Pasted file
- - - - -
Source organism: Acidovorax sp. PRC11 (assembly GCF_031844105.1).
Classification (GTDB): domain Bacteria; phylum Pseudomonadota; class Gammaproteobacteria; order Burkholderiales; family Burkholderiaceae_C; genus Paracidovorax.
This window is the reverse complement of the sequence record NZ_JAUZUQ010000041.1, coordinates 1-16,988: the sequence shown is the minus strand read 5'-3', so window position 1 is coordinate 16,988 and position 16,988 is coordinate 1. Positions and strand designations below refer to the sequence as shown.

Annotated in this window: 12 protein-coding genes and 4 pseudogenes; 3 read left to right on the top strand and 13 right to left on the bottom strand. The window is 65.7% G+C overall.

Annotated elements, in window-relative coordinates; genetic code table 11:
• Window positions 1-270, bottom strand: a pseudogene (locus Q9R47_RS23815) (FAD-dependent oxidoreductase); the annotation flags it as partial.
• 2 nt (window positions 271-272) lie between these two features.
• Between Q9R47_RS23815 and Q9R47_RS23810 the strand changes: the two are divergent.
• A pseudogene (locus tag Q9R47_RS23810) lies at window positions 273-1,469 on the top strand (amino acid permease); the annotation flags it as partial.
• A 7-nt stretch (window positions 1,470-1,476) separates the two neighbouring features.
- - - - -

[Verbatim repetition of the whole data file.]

Source organism: Acidovorax sp. PRC11 (assembly GCF_031844105.1).
Classification (GTDB): domain Bacteria; phylum Pseudomonadota; class Gammaproteobacteria; order Burkholderiales; family Burkholderiaceae_C; genus Paracidovorax.
This window is the reverse complement of the sequence record NZ_JAUZUQ010000041.1, coordinates 1-16,988: the sequence shown is the minus strand read 5'-3', so window position 1 is coordinate 16,988 and position 16,988 is coordinate 1. Positions and strand designations below refer to the sequence as shown.

Annotated in this window: 12 protein-coding genes and 4 pseudogenes; 3 read left to right on the top strand and 13 right to left on the bottom strand. The window is 65.7% G+C overall.

Annotated elements, in window-relative coordinates; genetic code table 11:
• Window positions 1-270, bottom strand: a pseudogene (locus Q9R47_RS23815) (FAD-dependent oxidoreductase); the annotation flags it as partial.
• 2 nt (window positions 271-272) lie between these two features.
• Between Q9R47_RS23815 and Q9R47_RS23810 the strand changes: the two are divergent.
• A pseudogene (locus tag Q9R47_RS23810) lies at window positions 273-1,469 on the top strand (amino acid permease); the annotation flags it as partial.
• A 7-nt stretch (window positions 1,470-1,476) separates the two neighbouring features.